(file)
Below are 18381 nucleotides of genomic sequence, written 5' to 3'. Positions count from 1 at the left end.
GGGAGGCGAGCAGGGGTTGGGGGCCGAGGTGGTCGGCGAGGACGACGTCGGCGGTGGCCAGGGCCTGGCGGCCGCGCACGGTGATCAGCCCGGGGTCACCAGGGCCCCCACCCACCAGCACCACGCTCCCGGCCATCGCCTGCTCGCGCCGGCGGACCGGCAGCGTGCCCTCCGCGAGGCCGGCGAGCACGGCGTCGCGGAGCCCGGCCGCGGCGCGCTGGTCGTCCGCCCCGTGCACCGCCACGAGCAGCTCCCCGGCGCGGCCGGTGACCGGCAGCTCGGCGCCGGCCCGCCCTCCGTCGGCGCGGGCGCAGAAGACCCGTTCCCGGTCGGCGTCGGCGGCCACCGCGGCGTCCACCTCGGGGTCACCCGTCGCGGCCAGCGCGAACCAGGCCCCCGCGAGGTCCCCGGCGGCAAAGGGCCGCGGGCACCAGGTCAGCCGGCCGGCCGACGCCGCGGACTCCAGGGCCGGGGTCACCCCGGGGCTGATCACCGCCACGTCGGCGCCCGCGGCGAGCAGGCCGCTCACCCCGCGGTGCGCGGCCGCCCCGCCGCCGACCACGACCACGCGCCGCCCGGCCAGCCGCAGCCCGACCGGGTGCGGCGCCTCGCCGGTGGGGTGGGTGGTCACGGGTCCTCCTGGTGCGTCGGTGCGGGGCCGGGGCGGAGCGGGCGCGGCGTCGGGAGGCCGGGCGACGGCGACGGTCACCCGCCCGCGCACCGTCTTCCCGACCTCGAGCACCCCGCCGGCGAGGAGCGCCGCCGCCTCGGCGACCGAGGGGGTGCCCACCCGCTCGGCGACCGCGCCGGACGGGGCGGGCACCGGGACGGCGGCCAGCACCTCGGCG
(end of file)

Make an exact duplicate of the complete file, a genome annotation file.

Below are 18381 nucleotides of genomic sequence, written 5' to 3'. Positions count from 1 at the left end.
GGGAGGCGAGCAGGGGTTGGGGGCCGAGGTGGTCGGCGAGGACGACGTCGGCGGTGGCCAGGGCCTGGCGGCCGCGCACGGTGATCAGCCCGGGGTCACCAGGGCCCCCACCCACCAGCACCACGCTCCCGGCCATCGCCTGCTCGCGCCGGCGGACCGGCAGCGTGCCCTCCGCGAGGCCGGCGAGCACGGCGTCGCGGAGCCCGGCCGCGGCGCGCTGGTCGTCCGCCCCGTGCACCGCCACGAGCAGCTCCCCGGCGCGGCCGGTGACCGGCAGCTCGGCGCCGGCCCGCCCTCCGTCGGCGCGGGCGCAGAAGACCCGTTCCCGGTCGGCGTCGGCGGCCACCGCGGCGTCCACCTCGGGGTCACCCGTCGCGGCCAGCGCGAACCAGGCCCCCGCGAGGTCCCCGGCGGCAAAGGGCCGCGGGCACCAGGTCAGCCGGCCGGCCGACGCCGCGGACTCCAGGGCCGGGGTCACCCCGGGGCTGATCACCGCCACGTCGGCGCCCGCGGCGAGCAGGCCGCTCACCCCGCGGTGCGCGGCCGCCCCGCCGCCGACCACGACCACGCGCCGCCCGGCCAGCCGCAGCCCGACCGGGTGCGGCGCCTCGCCGGTGGGGTGGGTGGTCACGGGTCCTCCTGGTGCGTCGGTGCGGGGCCGGGGCGGAGCGGGCGCGGCGTCGGGAGGCCGGGCGACGGCGACGGTCACCCGCCCGCGCACCGTCTTCCCGACCTCGAGCACCCCGCCGGCGAGGAGCGCCGCCGCCTCGGCGACCGAGGGGGTGCCCACCCGCTCGGCGACCGCGCCGGACGGGGCGGGCACCGGGACGGCGGCCAGCACCTCGGCG